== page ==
Have you been to Guerande when you traveled in Brittany? October 21, 2013 at 3:39pm Reply

      • Austenfan: No, I haven’t, and now I want to. I’ve so far only explored the North coast of Brittany as far as Lannion. Still plenty more coastline to investigate! October 21, 2013 at 3:43pm Reply

        • Victoria: I was looking at photos of Guerande as I was preparing this post, and the town itself looks beautiful. I would have loved to visit the salt ponds and see how the crystals are gathered. October 21, 2013 at 3:50pm Reply

          • Solanace: This reminded me of when I could see the salt ponds in Trappani, Sicily, from my room in Erice, a cute tiny town up in he hills. It was beautiful how the different depths of the ponds would affect their colors, which span from blue to rose When the sun was just up. I ‘ve seen pictures of women gathering Fleur de Sel in Guérande, this – and Britanny in general – must be cool. October 22, 2013 at 4:39am Reply

            • Victoria: Sounds so beautiful! Salt in Trapani is also very famous. I remember reading that the Italian food authority, the late Marcella Hazan, preferred Trapani salt to any other. October 22, 2013 at 9:32am Reply

              • Solanace: Everything there was delicious. 🙂 October 23, 2013 at 3:53am Reply

            • Austenfan: Brittany is a wonderful place to pass a holiday, but then so is Sicily I suppose. Never been there, but it is high on my “to visit” list. October 24, 2013 at 5:01am Reply

  • Wesley Hall Parker: I was going to mention Miller Harris Fleurs de Sel – but Nicola beat me to it 🙂

    I love salt-laced scents. Provides a nice counterpoint to sweetness. A few ideas:

    – Lostmarch’h Ael-Mat – this is “Jasmine by the Sea” done quite nicely. Has some interesting juniper/chamomile notes. Always reminds me of the northern California coast.

    – Anything in the Eau de Merveilles line, obviously. I think the original is the most salty, especially when worn in late summer.

    – Le Labo’s Neroli 36. To me – this fragrance is not so much about Neroli, but about CALONE. It has that salty melon Calone thing happening – which reminds me, a bit abstractly, of the salty/sweet dance in that wonderful Italian summer dish – prosciutto e melone.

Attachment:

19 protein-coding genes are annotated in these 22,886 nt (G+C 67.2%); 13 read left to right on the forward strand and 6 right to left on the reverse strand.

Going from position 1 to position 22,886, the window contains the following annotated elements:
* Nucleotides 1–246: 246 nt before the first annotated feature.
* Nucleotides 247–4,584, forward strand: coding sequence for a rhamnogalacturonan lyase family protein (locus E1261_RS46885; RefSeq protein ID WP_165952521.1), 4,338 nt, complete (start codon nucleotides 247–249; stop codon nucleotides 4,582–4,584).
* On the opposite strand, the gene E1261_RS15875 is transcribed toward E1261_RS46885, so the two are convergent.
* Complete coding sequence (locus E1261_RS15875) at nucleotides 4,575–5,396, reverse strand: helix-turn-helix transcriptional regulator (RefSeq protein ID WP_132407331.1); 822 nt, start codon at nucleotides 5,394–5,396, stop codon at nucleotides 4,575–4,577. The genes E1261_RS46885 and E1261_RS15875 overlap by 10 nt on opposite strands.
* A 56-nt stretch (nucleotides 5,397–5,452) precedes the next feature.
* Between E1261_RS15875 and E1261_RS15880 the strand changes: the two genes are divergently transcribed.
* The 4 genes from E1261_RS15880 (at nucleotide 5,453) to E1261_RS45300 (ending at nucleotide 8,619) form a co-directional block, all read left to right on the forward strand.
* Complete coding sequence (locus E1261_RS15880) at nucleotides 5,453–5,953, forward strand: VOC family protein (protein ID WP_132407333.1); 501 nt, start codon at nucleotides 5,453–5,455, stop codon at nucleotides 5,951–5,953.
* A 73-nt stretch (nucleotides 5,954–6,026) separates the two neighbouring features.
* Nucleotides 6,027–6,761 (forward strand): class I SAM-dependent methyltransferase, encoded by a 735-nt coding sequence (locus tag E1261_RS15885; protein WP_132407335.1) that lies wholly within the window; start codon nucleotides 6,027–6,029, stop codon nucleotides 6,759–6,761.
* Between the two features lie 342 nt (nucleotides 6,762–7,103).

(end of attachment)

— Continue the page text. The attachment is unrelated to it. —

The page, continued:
– Heeley Sel Marine (again, sort of obvious) does the same salty calone / melon thing.

    – L de Lolita Lempika – to me, this is an over-the-top sweet foodie, but it has a salty edge to it, like a salted vanilla caramel. Perhaps it’s just the slight bitterness of orange in the opening, contrasted with the sweetness and spices, that conspires to create that “salted sugar” effect. October 21, 2013 at 2:40pm Reply

    • Victoria: I love your salty list. 🙂 It reminds me that I need to revisit Neroli 36 again. Finally, after all of this talk of L de Lolita Lempicka, I pulled out my bottle and put some on. Makes me wonder why I don’t wear it as often, because this is such a beautiful perfume. October 21, 2013 at 3:41pm Reply

    • Nicola: Wesley I’m so happy there’s another fan of Fleurs de Sel here!
      Nicola October 23, 2013 at 9:26am Reply

  • Annikky: I don’t have much new to add, either, but I’ve been kind of obsessed with salty notes lately. I absolutely love Sel de Vetiver and I think another TDC scent, Tokyo Bloom has a salty nuance as well, as does Bois d’Iris by VC&A. This got me thinking that in addition to vetiver, a very cold iris (mostly meaning Iris Silver Mist) almost reads salty, or kind of mineral to me.

    Fleur de Sel is another one I enjoy, but ultimately, all of them (with the possible exception of Sel de Vetiver) have too little salt! Despite all my love for cardamom, I kept wishing that my new favourite, Epice Marine had more of the sea salt and brine to balance the spices. October 21, 2013 at 4:23pm Reply